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Congo: MSF treats 65 Ebola patients in first month
MSF has treated 65 confirmed Ebola patients in its first month of intervention in eastern Democratic Republic of Congo (DRC).
This is more than 80 percent of the total number of confirmed patients admitted to Ebola Treatment Centres so far this epidemic.
Of the patients confirmed Ebola positive in Mangina Ebola Treatment Centre, 29 have recovered and returned to their families while three patients remain under treatment.
“We are at a crucial point in the epidemic,” said Berangère Guais, MSF’s Emergency Coordinator in Beni.
“Yes, the number of patients in the treatment centre has reduced significantly but new cases from a number of different chains have emerged in recent days. We must continue to work with the community to build trust and ensure that everyone presenting with symptoms of Ebola are isolated and tested quickly. We cannot lay down our guard until the epidemic is declared over.”
"We knew we had to act fast"
MSF teams working in a hospital in nearby Lubero arrived in Mangina, the epicentre of the outbreak, the day before Ebola was declared in the province of North Kivu on 1 August.
They immediately began mounting a response against the virus alongside the Congolese Ministry of Health.
In the days that followed experienced MSF staff arrived from across DRC and around the world to help train local staff and work with them to care for the sick and prevent the outbreak from spreading.
“We knew we had to act fast," said Patient Kamavu, an experienced nurse from MSF’s Congo Emergency Pool who arrived on site on 3 August.
"When we arrived, we saw that the local health centre in Mangina was overwhelmed.
"A number of health staff were ill and the number of patients was increasing each day.
“They were doing their best but everyone was crowded together in one ward of the hospital. We had to work quickly to improve the situation for both the patients and the staff.”
New Ebola centres
By 6 August we had improved the safety of the isolation unit for suspected and confirmed patients in a ward of the Mangina Health Centre and constructed another inside the Hospital General de Reference in Beni.
The team had also begun constructing a treatment centre in Mangina. The Mangina Ebola Treatment Centre, with a capacity to care for 68 patients and expand to 74 beds if needed, opened on 14 August.
Thirty-seven patients were transferred from the Mangina isolation ward to the Ebola Treatment Centre that day. The Beni isolation ward was completed and handed over to the Ministry of Health who assigned its management to another NGO.
“Sadly, in this epidemic we have seen at least 17 health workers infected with Ebola"
“We focused on patient care whilst our logistics and water and sanitation team worked day and night to complete a treatment centre that could care for patients in a safe way,” continued Patient. “It was incredible, we’d make visits to the site just one day later and see a totally different hospital appearing.”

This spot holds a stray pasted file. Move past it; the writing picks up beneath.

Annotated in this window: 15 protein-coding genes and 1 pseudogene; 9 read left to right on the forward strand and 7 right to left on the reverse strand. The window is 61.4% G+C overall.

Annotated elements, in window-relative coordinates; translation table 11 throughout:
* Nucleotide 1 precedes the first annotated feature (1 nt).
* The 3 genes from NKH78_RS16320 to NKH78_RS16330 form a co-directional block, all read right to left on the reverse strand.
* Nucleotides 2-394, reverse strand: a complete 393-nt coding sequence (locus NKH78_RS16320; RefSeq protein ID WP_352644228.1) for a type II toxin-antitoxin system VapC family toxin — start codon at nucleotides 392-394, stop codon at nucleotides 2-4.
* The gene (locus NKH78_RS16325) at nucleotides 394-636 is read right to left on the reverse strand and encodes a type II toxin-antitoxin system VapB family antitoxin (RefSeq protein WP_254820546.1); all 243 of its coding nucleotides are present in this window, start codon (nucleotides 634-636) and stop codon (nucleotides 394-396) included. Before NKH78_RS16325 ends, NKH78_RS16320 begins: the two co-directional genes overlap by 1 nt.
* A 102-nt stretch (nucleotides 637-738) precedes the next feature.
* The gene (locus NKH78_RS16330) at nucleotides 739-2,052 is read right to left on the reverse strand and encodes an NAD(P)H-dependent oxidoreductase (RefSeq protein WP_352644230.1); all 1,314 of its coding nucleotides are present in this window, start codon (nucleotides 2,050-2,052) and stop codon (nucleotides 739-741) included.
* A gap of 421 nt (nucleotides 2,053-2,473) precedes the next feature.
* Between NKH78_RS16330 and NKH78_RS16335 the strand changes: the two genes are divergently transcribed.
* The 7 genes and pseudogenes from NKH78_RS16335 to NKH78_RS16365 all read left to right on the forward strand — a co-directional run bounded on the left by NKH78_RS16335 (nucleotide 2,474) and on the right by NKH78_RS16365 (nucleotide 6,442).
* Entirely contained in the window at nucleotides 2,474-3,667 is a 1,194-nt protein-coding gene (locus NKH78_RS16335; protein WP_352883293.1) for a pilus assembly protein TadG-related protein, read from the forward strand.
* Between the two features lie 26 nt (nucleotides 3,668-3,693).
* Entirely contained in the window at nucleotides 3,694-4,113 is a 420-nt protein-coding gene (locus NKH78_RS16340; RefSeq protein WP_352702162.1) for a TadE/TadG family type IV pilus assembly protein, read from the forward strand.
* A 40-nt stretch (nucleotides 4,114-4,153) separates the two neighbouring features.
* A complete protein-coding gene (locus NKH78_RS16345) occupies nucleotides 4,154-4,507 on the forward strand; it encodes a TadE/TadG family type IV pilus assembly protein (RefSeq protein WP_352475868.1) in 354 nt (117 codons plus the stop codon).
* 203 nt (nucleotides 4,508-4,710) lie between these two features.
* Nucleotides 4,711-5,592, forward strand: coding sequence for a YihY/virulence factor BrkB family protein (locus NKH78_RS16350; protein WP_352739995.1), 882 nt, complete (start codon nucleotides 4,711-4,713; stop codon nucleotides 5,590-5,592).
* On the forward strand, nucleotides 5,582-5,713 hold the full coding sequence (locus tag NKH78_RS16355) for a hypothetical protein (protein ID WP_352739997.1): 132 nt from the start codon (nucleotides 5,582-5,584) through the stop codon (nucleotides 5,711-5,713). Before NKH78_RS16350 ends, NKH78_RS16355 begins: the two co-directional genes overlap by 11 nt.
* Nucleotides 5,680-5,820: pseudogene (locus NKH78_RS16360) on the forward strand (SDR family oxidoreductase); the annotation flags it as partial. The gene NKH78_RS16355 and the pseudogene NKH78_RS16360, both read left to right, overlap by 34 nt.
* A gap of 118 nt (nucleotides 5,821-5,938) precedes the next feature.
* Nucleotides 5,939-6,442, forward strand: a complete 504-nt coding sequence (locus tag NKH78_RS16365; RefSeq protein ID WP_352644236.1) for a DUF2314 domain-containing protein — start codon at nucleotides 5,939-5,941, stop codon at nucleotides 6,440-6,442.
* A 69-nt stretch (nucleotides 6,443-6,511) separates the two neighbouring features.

MSF also constructed and opened a seven-bed transit centre in Makeke (on the North Kivu-Ituri border) on 28 August in response to a number of cases in the area. Now, suspect patients can be isolated and tested for the Ebola virus close to their homes and will only be transferred by road to one of the treatment centres if they test positive.
During this epidemic we have also been able to offer new treatments to patients with confirmed Ebola infection under a compassionate use protocol. These treatments are given only with the informed consent of the patient (or a family member if they are too young or too sick to consent) and are provided in addition to the supportive care (hydration and treatment for the symptoms of Ebola, like diarrhoea and vomiting) that MSF offers to all Ebola patients.
The protocol allows new drugs that are not yet registered to be offered to patients affected by outbreaks of deadly diseases like Ebola to give them a better chance of survival.
Five drugs – Favipiravir, Remdesivir (GS5734), REGN3470-3471-3479, ZMapp and mAb114 – are currently available in DRC.
The decision on which drug is best for which patient is taken by a team of treating clinicians from MSF, the World Health Organization, the Institut National de Recherche Biomédicale, and the Congolese Ministry of Health.
“It’s a great relief to finally be able to offer patients more than supportive care. Statistically, Ebola patients have had less than a 50 percent chance of survival. This is devastating and terrifying to families and the community,” ends Patient.
Outside of Ebola Treatment Centres, our teams working in the Beni and Mangina areas as well as in Ituri, between Mambasa and Makeke (on the border with North Kivu), are visiting health centres and training staff on the proper triage of suspected Ebola cases.
They are also donating crucial protection material as well as setting up isolation areas where patients suspected of carrying the virus can be safely cared for whilst an ambulance arrives.
Health centres in Mangina and Beni that have seen positive cases are also being decontaminated.
Health workers infected
“Sadly, in this epidemic we have seen at least 17 health workers infected with Ebola," adds Berangère Guais.
"Health staff caring for patients with illnesses like malaria and pneumonia, or assisting women to give birth, must be protected by a proper triage system which identifies and isolates suspect Ebola patients before they enter a hospital.
“This will not only protect health workers but also their patients and prevent health centres becoming centres of amplification for the spreading of the virus.”
MSF has recently received approval to commence a vaccination campaign for frontline workers in the area between Makeke and Biakato.